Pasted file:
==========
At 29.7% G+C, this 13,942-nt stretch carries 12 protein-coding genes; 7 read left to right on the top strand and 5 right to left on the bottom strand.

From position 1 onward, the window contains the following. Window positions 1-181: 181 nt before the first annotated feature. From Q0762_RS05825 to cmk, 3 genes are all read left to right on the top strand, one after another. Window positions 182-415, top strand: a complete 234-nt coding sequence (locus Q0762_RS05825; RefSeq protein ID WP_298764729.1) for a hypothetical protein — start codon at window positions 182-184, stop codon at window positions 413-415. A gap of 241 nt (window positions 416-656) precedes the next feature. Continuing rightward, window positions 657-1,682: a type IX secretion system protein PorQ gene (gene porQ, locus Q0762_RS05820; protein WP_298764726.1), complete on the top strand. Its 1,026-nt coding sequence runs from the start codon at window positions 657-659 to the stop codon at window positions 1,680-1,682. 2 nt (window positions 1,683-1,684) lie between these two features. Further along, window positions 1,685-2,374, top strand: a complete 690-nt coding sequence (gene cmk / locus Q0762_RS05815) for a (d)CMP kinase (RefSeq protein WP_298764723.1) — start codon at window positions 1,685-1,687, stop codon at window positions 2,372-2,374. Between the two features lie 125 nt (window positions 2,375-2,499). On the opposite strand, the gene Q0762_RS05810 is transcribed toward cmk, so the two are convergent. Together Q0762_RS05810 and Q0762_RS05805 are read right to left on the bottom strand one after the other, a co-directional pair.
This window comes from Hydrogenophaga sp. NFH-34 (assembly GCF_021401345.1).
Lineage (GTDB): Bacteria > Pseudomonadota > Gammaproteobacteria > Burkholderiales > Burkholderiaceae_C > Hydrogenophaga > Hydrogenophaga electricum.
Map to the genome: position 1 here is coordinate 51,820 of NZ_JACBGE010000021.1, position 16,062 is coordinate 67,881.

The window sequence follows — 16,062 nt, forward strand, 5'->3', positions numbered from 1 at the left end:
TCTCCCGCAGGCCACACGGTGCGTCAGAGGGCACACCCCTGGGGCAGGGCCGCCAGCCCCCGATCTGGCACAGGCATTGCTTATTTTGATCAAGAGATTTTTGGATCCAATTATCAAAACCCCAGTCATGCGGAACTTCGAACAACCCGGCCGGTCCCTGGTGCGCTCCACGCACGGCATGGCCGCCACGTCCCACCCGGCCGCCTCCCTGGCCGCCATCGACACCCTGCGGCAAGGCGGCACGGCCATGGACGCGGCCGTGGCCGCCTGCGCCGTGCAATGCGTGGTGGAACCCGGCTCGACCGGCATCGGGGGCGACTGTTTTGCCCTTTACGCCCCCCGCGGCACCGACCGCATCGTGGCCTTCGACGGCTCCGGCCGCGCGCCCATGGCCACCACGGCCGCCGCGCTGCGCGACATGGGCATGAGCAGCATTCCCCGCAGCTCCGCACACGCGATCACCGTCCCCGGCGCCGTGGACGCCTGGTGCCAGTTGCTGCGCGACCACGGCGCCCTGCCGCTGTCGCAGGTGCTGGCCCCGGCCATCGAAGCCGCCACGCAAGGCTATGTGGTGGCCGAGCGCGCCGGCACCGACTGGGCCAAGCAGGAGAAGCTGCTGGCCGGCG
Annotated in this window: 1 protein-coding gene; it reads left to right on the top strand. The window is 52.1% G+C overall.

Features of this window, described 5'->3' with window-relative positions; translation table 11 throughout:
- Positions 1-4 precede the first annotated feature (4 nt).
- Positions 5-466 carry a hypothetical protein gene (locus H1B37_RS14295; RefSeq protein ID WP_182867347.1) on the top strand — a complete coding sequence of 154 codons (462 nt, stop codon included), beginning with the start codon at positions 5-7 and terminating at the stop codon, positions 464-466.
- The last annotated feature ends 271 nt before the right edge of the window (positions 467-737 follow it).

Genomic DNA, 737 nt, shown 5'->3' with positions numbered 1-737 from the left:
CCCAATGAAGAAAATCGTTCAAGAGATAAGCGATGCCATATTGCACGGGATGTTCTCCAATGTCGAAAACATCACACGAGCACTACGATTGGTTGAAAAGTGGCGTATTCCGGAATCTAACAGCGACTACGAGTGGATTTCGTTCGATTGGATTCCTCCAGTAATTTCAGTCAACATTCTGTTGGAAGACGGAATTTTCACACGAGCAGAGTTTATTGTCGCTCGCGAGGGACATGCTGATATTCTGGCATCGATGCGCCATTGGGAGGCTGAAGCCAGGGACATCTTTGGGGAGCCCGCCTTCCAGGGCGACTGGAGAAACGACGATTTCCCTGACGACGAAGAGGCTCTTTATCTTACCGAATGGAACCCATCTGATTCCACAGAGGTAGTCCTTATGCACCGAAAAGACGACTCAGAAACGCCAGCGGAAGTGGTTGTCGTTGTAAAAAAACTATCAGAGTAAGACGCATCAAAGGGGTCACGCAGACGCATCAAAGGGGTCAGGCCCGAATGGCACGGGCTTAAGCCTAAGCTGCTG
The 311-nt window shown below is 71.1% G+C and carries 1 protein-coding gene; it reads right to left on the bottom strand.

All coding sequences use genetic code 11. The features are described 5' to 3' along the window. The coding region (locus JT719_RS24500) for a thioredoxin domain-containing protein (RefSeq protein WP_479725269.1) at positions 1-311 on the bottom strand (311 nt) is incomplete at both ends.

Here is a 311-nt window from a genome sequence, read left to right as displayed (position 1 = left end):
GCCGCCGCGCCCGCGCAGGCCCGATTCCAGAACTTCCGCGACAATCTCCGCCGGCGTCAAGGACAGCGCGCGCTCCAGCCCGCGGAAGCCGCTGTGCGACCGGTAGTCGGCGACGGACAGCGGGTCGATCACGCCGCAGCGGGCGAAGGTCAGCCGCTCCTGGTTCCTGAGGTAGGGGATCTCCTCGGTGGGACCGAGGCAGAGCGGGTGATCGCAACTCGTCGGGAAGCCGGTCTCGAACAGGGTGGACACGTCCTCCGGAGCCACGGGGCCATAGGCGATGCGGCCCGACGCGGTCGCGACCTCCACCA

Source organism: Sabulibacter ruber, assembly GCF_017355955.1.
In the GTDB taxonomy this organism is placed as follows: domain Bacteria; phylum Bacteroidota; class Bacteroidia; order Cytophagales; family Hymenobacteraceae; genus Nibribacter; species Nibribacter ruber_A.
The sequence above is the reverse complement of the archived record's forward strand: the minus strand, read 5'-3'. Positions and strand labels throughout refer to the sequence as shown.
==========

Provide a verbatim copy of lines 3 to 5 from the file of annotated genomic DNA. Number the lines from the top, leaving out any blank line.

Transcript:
This window comes from Hydrogenophaga sp. NFH-34 (assembly GCF_021401345.1).
Lineage (GTDB): Bacteria > Pseudomonadota > Gammaproteobacteria > Burkholderiales > Burkholderiaceae_C > Hydrogenophaga > Hydrogenophaga electricum.
Map to the genome: position 1 here is coordinate 51,820 of NZ_JACBGE010000021.1, position 16,062 is coordinate 67,881.